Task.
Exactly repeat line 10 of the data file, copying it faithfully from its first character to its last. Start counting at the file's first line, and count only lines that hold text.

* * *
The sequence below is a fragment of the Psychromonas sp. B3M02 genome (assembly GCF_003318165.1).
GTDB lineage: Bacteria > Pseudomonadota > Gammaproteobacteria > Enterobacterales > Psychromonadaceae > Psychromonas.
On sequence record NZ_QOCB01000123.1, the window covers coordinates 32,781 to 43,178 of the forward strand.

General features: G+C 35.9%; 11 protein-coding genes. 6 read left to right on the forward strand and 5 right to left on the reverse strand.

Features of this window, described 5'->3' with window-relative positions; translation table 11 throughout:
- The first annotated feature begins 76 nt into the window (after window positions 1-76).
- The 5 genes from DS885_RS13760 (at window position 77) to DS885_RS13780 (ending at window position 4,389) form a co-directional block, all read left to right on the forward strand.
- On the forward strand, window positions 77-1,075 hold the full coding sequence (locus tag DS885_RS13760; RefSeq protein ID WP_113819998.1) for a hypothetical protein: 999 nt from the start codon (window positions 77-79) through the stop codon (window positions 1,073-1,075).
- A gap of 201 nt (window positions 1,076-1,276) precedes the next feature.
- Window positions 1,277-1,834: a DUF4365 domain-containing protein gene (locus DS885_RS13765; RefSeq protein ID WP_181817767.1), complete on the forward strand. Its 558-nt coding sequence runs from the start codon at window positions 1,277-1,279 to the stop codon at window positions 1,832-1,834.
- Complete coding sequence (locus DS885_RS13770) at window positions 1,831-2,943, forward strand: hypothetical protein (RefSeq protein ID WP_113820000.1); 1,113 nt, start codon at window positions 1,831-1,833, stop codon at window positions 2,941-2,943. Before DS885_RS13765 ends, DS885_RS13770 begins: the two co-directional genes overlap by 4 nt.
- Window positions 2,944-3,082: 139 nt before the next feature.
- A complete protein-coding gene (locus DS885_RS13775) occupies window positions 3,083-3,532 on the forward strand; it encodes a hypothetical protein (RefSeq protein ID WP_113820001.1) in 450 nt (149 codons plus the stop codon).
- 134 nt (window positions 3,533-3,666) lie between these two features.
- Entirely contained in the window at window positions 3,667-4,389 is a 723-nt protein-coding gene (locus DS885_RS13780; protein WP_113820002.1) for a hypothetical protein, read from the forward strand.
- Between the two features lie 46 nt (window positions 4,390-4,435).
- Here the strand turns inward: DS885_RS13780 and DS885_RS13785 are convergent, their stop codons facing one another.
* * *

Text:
- Window positions 1,277-1,834: a DUF4365 domain-containing protein gene (locus DS885_RS13765; RefSeq protein ID WP_181817767.1), complete on the forward strand. Its 558-nt coding sequence runs from the start codon at window positions 1,277-1,279 to the stop codon at window positions 1,832-1,834.